It's been well over a year since I proclaimed the Playback Designs MPS-5 the best SACD/CD player that I'd heard to date. ( As a result, I gave the MPS-5 a belated 2008 Brutus Award from the wilds of Virginia ( Since that time, Playback Designs has deployed a firmware upgrade that makes CD playback noticeably better than it was in the 2008 sample that I evaluated. Now the MPS-5 with its OEM'ed Teac Esoteric transport is even more imposing and hard to beat than it was before. Red Book CDs are always going to be Red Book CDs, the creatures, but the MPS-5 makes it somewhat less tempting to use CDs as coasters… a good thing. Not only that, but the MPS-5 also sports a superb set of outputs and inputs, which means that its world-class chipset can act as a DAC for other digital sources, including USB 2.0. This versatility in our chaotically changing world of digital sources and standards makes the MPS-5 a more intelligent choice than some other options would be.

As to SACD performance: I've heard other SACD players since then, but none has the combination of resolution, transparency, dynamics, and that light-kiss-of-musicality that I've experienced with the Playback Designs MPS-5. In fact, nothing that has come in to my listening room, and nothing that I've heard at audio shows, has seriously challenged the MPS-5 on either the SACD or CD front. Unless a company like Ed Meitner's EMM Labs is able to submit a design that betters the MPS-5, the Playback Designs MPS-5 will remain the king of the hill for SACD and CD playback in my book.

A 2009 Brutus Award for the updated Playback Designs MPS-5, then!

Paradigm - SUB 25 subwoofer

The Paradigm SUB 25… a real fire-breathing beastie! But that Bird's Eye Maple is beautiful, too. [Photograph and processing by Robinson]

All videophiles, and some audiophiles, have a special place in their hearts for a truly capable subwoofer. There's something about the bottom octave—that subterranean region where sound is not heard so much as felt in one's viscera—that makes us go "WOW! I CAN FEEL IT NOW!!" I may not be a complete subwoofer junkie, but I'm pretty far down that road when it comes to my movies, and to providing a foundation for surround sound.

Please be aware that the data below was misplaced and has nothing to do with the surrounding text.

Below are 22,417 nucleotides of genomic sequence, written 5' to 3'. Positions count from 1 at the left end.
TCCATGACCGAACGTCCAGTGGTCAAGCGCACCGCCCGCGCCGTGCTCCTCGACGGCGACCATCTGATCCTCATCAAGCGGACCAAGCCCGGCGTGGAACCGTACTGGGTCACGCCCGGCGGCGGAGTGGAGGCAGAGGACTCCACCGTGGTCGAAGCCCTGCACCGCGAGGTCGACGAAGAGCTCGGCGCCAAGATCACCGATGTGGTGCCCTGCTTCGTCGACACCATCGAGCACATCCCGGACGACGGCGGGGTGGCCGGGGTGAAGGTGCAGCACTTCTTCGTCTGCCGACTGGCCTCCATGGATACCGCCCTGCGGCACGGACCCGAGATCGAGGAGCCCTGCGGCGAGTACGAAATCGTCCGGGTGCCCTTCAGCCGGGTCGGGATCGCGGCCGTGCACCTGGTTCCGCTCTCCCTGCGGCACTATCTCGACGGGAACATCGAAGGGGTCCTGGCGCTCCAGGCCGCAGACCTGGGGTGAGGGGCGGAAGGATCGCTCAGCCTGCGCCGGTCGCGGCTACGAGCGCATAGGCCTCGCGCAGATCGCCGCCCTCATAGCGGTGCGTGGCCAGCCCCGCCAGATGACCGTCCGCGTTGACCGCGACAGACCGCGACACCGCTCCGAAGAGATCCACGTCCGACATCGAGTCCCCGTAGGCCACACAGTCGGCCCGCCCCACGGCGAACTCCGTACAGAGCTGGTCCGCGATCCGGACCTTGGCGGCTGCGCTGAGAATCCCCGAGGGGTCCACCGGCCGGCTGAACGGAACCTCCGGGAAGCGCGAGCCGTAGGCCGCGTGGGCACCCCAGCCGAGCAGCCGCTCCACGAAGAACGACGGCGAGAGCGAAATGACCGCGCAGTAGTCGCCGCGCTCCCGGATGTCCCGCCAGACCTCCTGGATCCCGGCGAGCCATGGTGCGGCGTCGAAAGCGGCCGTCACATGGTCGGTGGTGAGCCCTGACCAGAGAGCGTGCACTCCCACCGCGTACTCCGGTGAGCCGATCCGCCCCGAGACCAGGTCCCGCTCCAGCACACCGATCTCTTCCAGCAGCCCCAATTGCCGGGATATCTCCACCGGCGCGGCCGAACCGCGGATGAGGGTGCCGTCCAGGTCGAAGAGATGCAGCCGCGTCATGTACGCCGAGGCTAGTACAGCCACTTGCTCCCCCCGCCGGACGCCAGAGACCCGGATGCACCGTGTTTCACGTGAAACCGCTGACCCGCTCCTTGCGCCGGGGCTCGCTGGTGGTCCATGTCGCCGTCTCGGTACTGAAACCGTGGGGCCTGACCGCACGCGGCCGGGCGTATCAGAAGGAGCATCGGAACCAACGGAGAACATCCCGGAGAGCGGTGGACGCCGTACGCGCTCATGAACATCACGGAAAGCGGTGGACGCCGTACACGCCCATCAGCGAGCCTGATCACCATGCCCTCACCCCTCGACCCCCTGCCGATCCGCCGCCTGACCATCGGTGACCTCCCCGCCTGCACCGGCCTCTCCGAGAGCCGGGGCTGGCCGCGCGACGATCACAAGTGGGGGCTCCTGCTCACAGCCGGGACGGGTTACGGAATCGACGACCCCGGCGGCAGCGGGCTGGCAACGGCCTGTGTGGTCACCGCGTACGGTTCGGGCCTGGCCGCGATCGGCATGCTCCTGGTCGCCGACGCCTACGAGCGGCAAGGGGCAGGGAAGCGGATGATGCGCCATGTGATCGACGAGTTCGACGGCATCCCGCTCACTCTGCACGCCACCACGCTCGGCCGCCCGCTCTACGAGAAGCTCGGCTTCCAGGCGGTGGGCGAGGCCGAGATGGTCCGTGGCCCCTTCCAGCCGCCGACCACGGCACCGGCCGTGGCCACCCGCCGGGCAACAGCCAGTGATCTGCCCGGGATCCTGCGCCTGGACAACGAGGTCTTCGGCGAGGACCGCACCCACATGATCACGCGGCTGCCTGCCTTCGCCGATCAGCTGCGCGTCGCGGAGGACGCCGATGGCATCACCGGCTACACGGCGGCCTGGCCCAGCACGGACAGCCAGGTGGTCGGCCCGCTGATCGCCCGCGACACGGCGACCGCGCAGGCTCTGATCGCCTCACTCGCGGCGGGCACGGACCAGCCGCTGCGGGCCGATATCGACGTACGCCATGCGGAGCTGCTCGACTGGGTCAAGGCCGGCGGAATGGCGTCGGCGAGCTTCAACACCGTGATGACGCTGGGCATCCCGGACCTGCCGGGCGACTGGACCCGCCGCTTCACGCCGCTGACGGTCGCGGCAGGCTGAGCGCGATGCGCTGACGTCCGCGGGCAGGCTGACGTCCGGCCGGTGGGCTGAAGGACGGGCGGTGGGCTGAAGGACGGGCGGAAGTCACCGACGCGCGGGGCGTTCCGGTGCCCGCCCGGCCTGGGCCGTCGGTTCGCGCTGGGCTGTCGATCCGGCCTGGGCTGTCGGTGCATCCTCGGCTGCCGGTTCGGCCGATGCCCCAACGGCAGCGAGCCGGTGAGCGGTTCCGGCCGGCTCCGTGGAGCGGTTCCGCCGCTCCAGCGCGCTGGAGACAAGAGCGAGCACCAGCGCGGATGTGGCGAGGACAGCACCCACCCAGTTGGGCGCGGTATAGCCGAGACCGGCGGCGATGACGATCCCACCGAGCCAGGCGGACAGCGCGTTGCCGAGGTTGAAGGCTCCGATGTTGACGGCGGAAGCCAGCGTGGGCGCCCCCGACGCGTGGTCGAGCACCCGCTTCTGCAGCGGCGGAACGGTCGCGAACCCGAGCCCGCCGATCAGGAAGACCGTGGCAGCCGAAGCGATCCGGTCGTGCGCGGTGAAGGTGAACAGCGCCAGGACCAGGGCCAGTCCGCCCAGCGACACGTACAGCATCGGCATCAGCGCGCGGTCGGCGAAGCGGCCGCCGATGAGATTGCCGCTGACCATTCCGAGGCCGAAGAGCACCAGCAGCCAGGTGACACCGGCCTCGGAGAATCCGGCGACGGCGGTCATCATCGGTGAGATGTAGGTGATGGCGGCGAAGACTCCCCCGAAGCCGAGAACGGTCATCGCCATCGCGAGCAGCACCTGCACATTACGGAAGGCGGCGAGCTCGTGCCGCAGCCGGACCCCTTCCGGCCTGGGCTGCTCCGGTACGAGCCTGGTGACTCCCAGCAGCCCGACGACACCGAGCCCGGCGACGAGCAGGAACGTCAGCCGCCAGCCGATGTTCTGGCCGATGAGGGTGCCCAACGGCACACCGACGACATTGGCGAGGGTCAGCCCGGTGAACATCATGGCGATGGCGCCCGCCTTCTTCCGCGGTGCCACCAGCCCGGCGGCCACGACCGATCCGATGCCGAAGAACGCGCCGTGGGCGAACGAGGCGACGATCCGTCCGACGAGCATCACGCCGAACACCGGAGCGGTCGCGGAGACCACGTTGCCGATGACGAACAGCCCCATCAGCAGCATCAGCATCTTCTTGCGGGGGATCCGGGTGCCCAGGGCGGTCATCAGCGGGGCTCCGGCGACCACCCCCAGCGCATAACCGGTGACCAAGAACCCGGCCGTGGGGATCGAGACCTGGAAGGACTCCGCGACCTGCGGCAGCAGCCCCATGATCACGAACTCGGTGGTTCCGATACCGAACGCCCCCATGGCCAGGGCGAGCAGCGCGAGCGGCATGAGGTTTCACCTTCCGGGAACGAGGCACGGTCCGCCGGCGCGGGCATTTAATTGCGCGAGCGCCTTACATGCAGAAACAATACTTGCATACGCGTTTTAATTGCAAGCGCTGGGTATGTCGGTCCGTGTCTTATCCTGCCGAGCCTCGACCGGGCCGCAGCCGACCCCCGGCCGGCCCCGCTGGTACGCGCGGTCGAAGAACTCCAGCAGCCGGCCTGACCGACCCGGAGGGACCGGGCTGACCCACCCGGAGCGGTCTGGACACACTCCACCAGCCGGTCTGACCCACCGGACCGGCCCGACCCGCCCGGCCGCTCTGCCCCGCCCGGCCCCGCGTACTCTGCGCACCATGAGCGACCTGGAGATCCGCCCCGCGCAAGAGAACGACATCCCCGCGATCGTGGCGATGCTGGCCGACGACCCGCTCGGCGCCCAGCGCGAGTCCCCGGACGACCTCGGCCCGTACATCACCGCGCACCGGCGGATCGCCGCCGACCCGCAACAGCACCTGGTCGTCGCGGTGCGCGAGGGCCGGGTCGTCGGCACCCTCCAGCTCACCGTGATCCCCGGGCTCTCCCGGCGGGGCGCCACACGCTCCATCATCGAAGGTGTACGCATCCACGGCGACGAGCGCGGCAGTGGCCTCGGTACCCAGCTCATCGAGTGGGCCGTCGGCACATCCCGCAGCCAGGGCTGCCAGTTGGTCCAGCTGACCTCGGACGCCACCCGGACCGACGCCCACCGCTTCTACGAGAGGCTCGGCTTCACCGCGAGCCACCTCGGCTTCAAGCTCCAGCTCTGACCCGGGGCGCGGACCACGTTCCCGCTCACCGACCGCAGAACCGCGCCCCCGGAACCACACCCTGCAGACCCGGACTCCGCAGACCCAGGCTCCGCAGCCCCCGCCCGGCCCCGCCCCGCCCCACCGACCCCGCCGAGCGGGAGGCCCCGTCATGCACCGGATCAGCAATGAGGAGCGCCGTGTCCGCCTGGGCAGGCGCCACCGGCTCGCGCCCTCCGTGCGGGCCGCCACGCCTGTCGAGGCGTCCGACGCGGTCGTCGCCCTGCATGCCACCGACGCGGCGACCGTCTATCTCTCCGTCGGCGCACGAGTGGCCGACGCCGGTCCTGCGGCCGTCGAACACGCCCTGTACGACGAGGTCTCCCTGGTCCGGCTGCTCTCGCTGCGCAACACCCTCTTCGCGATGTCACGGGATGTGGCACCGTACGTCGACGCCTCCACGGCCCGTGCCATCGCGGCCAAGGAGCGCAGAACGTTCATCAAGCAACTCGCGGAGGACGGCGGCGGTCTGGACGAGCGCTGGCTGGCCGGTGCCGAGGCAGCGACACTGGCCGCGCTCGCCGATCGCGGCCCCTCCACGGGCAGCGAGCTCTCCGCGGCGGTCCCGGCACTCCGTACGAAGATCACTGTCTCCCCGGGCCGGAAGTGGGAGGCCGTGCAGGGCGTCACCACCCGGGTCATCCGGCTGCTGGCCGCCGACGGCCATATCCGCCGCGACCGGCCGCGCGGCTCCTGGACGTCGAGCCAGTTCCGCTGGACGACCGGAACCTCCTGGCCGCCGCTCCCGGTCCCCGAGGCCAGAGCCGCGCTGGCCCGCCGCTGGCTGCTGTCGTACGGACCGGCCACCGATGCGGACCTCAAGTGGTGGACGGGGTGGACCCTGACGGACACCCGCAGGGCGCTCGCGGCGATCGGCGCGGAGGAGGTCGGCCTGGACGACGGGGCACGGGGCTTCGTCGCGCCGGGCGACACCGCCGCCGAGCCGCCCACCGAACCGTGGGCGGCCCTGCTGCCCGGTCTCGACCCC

Enter Paradigm's truly exceptional SUB 25 subwoofer. Everything about this design screams "first rate!" The SUB 25 can automatically handle both 120 and 240 Volts. Further, it has its own line conditioning system that allows it to optimize the power for its operation, and then draw what it needs, a positively brilliant stroke. It's also a very good thing, since the SUB 25 utilizes what Paradigm calls an "Ultra-Class D™" power supply to provide a rated 3000 Watts (!!) continuous, and 7500 Watts (!!!) peak power. This feeds a 15" high tech driver that can reach from 150 Hz all the way down to a claimed 9Hz… a descent into the audio abyss, for sure. (And having heard it in operation, I believe it.)

In fact, the SUB 25 is such a powerful and demanding component that I would very strongly recommend that you install a 20 amp dedicated circuit for its operation. I've tried in on a standard 15 amp circuit, and I can tell you that when it kicks in from standby mode at the opening of a Blu Ray disc, my adjustable home theater light dims. Very noticeably. So I've told our very capable handyman company (Handyman Can, of Vancouver, WA… and yes, that's a plug for a great firm) that we'll need to install another 20 amp circuit or two in my home theater room….